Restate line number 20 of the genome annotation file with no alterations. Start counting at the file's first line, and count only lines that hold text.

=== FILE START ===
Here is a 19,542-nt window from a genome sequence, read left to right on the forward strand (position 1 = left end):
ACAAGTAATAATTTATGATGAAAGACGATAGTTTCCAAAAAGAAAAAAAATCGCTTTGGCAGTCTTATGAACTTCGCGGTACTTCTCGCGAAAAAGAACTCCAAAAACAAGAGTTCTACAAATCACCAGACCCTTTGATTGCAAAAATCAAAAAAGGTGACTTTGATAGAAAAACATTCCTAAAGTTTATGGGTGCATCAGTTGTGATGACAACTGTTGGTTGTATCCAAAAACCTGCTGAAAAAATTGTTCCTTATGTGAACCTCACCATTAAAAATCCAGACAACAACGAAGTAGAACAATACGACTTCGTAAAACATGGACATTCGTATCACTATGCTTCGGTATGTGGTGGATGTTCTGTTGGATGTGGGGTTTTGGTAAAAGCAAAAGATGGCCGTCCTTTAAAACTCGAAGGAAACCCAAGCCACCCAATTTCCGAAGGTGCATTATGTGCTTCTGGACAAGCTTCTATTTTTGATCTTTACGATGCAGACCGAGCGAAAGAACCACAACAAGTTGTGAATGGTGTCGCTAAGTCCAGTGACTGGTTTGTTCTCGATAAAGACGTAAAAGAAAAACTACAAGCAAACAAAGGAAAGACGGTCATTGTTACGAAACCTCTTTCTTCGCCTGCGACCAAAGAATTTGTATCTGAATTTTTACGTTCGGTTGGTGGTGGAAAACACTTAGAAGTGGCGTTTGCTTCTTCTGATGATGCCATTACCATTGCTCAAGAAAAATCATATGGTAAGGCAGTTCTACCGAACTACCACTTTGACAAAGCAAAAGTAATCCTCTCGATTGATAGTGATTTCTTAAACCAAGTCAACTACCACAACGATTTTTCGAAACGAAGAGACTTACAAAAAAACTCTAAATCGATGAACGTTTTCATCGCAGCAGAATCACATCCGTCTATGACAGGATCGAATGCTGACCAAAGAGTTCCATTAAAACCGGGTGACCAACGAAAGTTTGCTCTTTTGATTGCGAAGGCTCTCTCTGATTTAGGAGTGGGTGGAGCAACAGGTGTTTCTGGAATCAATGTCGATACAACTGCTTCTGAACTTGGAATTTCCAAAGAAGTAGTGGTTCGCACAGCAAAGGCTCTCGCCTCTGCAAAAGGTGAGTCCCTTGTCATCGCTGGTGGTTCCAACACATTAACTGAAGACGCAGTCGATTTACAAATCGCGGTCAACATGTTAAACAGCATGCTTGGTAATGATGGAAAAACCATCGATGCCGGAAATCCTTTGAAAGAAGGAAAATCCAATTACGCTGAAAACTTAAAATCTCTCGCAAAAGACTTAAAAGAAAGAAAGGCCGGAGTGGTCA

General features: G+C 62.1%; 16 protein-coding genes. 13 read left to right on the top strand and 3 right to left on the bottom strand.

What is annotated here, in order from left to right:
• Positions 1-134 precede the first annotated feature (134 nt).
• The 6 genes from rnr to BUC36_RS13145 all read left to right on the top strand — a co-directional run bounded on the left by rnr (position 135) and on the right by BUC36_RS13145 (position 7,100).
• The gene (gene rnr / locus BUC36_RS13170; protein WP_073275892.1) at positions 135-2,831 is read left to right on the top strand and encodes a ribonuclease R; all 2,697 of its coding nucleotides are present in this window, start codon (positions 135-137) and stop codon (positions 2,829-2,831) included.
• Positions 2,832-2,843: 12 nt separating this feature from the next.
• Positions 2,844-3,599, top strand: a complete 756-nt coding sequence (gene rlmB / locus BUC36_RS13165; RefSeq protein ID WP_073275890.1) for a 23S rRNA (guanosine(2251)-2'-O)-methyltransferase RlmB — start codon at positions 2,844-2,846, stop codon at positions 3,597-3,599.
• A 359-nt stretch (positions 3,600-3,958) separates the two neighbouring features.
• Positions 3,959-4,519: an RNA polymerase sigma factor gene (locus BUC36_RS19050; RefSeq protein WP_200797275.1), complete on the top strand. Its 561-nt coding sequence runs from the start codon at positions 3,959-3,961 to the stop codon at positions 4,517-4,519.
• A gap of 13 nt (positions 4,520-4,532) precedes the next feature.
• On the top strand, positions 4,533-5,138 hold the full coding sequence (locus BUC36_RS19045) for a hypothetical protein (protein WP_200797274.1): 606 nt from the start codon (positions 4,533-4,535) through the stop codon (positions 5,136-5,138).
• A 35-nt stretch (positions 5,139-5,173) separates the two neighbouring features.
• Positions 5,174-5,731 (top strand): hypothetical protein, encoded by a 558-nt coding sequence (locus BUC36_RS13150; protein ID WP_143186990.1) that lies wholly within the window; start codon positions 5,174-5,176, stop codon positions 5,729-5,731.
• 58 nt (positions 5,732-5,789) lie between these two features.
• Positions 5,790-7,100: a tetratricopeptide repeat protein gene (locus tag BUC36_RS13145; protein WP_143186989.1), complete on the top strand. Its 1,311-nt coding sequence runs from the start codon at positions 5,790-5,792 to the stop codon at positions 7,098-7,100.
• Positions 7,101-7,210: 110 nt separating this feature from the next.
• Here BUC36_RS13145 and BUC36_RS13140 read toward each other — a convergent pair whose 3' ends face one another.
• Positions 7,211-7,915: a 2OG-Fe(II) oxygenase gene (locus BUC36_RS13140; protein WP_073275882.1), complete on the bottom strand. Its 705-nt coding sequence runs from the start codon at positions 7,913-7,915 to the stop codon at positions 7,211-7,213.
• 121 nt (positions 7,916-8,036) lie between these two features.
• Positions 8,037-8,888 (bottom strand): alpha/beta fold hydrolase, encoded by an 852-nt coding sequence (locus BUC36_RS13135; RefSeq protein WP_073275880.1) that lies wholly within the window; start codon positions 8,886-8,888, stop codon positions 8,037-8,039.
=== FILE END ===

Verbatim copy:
• Positions 7,211-7,915: a 2OG-Fe(II) oxygenase gene (locus BUC36_RS13140; protein WP_073275882.1), complete on the bottom strand. Its 705-nt coding sequence runs from the start codon at positions 7,913-7,915 to the stop codon at positions 7,211-7,213.